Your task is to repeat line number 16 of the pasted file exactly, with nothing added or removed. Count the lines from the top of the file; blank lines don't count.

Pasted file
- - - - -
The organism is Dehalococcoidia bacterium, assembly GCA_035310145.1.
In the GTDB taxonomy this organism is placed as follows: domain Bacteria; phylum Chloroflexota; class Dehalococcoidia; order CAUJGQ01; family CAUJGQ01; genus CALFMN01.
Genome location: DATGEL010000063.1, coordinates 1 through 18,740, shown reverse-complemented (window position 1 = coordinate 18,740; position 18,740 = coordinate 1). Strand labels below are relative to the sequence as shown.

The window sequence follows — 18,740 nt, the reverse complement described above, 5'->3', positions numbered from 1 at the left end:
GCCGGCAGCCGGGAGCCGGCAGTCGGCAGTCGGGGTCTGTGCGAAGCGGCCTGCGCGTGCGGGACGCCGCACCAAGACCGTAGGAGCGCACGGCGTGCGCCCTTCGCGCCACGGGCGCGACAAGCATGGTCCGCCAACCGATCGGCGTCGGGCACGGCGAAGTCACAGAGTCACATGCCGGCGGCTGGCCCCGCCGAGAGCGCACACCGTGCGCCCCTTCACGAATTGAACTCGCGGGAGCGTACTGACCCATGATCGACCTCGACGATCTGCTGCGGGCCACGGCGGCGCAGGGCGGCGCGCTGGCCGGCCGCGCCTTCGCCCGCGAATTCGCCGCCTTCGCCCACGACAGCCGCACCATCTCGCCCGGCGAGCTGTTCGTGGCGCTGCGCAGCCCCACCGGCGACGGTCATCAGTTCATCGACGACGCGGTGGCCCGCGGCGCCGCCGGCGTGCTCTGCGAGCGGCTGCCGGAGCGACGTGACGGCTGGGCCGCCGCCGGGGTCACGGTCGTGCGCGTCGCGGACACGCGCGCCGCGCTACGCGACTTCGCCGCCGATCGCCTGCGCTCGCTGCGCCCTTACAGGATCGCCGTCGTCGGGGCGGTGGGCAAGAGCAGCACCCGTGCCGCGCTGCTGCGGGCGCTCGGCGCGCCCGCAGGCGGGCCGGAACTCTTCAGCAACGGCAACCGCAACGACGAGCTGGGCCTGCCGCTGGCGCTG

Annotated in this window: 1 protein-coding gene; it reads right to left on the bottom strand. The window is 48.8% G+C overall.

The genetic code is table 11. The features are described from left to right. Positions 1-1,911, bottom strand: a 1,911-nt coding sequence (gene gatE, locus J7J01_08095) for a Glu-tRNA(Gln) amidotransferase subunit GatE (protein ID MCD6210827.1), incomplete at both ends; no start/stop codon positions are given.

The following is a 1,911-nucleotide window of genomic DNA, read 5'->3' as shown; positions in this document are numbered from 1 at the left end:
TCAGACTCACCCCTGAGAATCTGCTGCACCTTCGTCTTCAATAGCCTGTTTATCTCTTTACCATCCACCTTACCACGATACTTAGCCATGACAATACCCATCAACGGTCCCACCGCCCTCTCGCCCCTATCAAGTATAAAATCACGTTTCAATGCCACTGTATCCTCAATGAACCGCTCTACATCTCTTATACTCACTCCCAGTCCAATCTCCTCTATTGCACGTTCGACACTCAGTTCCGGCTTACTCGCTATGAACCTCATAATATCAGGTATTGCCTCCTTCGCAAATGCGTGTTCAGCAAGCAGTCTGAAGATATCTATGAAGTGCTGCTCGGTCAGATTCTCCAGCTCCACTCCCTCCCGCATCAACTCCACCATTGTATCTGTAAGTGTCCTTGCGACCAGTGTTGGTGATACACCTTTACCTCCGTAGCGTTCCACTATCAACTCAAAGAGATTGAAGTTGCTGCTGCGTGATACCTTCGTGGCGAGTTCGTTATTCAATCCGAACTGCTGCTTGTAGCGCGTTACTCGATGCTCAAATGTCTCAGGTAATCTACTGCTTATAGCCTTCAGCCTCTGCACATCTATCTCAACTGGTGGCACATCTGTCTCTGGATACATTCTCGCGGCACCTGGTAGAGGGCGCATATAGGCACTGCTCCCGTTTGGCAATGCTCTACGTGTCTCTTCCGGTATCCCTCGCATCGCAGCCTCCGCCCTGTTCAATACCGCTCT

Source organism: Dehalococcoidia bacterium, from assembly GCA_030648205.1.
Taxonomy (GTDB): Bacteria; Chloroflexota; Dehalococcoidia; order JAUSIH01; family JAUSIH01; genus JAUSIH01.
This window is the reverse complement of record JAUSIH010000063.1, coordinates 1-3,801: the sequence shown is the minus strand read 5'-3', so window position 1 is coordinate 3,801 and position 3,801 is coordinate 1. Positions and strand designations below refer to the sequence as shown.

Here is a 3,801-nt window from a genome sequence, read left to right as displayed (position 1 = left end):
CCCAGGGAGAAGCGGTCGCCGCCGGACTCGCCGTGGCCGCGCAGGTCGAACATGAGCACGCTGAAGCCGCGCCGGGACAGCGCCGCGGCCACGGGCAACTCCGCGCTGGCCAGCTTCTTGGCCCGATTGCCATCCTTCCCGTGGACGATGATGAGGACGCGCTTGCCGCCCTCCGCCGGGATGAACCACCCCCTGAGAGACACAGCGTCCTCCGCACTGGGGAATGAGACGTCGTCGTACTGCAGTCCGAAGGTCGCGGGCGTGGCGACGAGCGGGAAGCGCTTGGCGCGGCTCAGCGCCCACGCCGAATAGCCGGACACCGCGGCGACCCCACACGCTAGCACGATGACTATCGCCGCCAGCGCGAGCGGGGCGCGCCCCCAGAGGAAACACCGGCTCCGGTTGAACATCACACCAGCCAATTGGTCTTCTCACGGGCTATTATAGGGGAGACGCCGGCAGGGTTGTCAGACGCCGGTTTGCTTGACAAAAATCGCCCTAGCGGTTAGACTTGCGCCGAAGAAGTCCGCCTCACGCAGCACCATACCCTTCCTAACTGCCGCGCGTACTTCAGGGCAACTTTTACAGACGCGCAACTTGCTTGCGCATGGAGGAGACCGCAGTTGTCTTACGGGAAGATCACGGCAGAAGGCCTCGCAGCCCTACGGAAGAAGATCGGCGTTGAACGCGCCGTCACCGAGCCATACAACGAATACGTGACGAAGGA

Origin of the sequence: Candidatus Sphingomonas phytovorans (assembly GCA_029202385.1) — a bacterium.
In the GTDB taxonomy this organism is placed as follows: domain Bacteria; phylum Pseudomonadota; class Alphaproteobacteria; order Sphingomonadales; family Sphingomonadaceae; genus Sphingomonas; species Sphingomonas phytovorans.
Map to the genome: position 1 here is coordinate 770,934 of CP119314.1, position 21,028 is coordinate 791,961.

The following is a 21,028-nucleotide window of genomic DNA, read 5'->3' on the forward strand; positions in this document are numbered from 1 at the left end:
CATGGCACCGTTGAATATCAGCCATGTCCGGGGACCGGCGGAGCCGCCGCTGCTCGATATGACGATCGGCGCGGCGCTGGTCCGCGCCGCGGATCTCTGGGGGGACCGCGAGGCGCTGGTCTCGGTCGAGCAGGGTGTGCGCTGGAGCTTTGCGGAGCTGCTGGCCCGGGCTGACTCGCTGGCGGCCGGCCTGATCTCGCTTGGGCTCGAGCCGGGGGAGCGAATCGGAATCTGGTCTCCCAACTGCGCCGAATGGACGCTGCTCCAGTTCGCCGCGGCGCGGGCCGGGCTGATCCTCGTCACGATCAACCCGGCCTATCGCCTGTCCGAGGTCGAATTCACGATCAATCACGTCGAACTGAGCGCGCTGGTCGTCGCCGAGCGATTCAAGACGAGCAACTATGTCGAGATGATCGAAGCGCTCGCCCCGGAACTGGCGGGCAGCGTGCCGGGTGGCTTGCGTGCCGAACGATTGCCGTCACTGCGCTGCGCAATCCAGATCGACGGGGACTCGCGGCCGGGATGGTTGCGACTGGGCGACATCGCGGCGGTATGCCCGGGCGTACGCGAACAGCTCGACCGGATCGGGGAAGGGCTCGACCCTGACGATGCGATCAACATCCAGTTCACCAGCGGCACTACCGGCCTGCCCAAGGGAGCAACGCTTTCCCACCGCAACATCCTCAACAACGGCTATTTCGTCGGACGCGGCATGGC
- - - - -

In the GTDB taxonomy this organism is placed as follows: domain Bacteria; phylum Pseudomonadota; class Alphaproteobacteria; order Sphingomonadales; family Sphingomonadaceae; genus Sphingomonas; species Sphingomonas phytovorans.